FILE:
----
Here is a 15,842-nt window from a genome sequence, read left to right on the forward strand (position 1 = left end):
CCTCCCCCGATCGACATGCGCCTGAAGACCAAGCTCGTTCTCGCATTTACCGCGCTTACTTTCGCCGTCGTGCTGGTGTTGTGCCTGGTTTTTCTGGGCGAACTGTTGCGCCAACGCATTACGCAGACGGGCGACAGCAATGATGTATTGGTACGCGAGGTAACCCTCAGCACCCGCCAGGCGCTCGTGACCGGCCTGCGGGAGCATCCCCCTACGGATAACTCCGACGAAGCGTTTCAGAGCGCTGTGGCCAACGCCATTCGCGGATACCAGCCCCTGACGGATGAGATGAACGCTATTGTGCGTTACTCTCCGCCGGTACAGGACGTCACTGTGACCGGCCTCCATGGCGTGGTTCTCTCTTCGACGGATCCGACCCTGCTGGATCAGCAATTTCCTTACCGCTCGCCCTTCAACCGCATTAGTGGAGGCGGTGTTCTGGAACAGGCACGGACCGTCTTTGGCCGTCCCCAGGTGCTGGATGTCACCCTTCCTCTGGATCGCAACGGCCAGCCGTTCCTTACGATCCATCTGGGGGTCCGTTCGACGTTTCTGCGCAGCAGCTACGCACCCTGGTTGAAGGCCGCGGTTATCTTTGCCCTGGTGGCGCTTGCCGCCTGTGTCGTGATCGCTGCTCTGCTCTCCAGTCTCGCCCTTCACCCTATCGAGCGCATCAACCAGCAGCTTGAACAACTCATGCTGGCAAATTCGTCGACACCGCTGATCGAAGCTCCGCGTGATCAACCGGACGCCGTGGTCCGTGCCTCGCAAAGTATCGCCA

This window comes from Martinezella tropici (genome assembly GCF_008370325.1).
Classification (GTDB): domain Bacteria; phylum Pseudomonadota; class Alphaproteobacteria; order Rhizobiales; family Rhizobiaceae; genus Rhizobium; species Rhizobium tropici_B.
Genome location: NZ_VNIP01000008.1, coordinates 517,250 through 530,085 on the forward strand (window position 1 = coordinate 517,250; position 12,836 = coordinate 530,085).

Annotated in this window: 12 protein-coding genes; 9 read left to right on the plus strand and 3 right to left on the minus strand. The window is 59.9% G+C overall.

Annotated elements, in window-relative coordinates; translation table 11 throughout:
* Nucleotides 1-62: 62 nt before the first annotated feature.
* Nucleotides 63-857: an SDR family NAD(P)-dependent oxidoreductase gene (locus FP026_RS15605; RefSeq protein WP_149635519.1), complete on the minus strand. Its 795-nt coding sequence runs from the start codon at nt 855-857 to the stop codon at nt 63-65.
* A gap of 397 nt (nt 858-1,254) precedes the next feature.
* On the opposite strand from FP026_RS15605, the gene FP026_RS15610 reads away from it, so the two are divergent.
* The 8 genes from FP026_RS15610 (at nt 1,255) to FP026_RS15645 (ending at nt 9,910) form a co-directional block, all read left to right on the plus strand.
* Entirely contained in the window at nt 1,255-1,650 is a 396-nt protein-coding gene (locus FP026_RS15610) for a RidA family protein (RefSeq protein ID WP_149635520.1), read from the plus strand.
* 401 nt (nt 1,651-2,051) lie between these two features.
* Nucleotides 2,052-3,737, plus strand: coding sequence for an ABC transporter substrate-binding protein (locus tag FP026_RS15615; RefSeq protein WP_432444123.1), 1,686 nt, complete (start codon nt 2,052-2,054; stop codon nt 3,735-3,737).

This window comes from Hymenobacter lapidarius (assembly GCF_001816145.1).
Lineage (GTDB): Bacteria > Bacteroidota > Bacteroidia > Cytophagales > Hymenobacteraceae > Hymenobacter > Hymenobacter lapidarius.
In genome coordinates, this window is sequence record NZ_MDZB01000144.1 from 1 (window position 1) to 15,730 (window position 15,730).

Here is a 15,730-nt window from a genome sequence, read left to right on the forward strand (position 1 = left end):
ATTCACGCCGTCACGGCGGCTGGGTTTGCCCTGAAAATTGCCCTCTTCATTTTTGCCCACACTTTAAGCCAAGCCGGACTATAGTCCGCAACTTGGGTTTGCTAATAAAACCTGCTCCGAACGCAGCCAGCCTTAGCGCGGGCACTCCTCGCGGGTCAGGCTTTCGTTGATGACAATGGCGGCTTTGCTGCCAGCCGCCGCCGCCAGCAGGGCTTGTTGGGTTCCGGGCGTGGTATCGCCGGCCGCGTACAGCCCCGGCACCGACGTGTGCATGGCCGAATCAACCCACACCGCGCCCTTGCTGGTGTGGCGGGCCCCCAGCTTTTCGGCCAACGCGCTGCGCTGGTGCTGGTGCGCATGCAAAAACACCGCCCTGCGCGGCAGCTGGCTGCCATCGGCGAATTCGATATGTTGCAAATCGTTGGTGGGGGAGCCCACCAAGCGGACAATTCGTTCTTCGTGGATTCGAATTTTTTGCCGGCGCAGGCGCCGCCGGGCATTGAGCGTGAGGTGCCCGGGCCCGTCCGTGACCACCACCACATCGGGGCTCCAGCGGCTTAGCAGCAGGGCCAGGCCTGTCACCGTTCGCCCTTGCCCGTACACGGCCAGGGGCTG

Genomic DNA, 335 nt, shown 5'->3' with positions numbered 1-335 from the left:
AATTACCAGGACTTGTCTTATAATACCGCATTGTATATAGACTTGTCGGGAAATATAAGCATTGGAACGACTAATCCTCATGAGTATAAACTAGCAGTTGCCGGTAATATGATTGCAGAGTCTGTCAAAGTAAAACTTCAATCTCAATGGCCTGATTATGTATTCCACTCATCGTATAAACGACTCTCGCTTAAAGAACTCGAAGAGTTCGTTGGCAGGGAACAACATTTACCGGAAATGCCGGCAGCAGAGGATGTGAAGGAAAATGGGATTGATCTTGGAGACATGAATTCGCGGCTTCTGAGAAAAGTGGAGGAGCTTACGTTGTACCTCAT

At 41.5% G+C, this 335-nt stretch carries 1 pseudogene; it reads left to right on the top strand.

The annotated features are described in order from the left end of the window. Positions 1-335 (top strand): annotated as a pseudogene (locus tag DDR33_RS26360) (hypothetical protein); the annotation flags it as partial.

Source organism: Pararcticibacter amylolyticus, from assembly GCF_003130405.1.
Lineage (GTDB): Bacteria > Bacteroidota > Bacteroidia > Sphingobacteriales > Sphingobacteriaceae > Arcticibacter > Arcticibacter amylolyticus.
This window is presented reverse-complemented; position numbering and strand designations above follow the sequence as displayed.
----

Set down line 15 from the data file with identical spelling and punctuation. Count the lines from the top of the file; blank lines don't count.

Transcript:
* Nucleotides 2,052-3,737, plus strand: coding sequence for an ABC transporter substrate-binding protein (locus tag FP026_RS15615; RefSeq protein WP_432444123.1), 1,686 nt, complete (start codon nt 2,052-2,054; stop codon nt 3,735-3,737).